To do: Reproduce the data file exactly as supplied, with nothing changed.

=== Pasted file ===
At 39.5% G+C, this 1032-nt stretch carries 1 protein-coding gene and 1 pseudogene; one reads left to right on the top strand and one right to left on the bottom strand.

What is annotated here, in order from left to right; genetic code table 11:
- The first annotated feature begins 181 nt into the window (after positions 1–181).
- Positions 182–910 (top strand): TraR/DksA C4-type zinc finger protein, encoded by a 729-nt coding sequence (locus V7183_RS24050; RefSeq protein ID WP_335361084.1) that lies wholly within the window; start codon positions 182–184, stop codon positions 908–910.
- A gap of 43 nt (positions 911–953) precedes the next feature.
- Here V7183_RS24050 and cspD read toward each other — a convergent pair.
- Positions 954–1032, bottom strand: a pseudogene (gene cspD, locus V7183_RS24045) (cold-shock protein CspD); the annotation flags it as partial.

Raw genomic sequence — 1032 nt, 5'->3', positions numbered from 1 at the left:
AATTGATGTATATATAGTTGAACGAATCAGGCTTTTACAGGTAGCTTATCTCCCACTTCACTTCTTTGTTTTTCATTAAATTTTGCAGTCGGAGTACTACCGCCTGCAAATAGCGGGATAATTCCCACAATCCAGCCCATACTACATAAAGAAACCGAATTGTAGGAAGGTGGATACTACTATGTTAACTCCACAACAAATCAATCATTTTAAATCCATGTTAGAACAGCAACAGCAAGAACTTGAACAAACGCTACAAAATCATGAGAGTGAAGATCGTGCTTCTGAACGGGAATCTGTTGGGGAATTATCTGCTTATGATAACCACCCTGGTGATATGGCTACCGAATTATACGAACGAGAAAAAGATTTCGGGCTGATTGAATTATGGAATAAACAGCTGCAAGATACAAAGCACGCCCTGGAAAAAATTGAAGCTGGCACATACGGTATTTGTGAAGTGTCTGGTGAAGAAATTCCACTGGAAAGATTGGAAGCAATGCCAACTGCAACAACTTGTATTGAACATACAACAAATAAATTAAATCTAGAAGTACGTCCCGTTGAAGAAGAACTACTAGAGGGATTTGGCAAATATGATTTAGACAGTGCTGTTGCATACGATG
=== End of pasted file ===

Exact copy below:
At 39.5% G+C, this 1032-nt stretch carries 1 protein-coding gene and 1 pseudogene; one reads left to right on the top strand and one right to left on the bottom strand.

What is annotated here, in order from left to right; genetic code table 11:
- The first annotated feature begins 181 nt into the window (after positions 1–181).
- Positions 182–910 (top strand): TraR/DksA C4-type zinc finger protein, encoded by a 729-nt coding sequence (locus V7183_RS24050; RefSeq protein ID WP_335361084.1) that lies wholly within the window; start codon positions 182–184, stop codon positions 908–910.
- A gap of 43 nt (positions 911–953) precedes the next feature.
- Here V7183_RS24050 and cspD read toward each other — a convergent pair.
- Positions 954–1032, bottom strand: a pseudogene (gene cspD, locus V7183_RS24045) (cold-shock protein CspD); the annotation flags it as partial.

Raw genomic sequence — 1032 nt, 5'->3', positions numbered from 1 at the left:
AATTGATGTATATATAGTTGAACGAATCAGGCTTTTACAGGTAGCTTATCTCCCACTTCACTTCTTTGTTTTTCATTAAATTTTGCAGTCGGAGTACTACCGCCTGCAAATAGCGGGATAATTCCCACAATCCAGCCCATACTACATAAAGAAACCGAATTGTAGGAAGGTGGATACTACTATGTTAACTCCACAACAAATCAATCATTTTAAATCCATGTTAGAACAGCAACAGCAAGAACTTGAACAAACGCTACAAAATCATGAGAGTGAAGATCGTGCTTCTGAACGGGAATCTGTTGGGGAATTATCTGCTTATGATAACCACCCTGGTGATATGGCTACCGAATTATACGAACGAGAAAAAGATTTCGGGCTGATTGAATTATGGAATAAACAGCTGCAAGATACAAAGCACGCCCTGGAAAAAATTGAAGCTGGCACATACGGTATTTGTGAAGTGTCTGGTGAAGAAATTCCACTGGAAAGATTGGAAGCAATGCCAACTGCAACAACTTGTATTGAACATACAACAAATAAATTAAATCTAGAAGTACGTCCCGTTGAAGAAGAACTACTAGAGGGATTTGGCAAATATGATTTAGACAGTGCTGTTGCATACGATG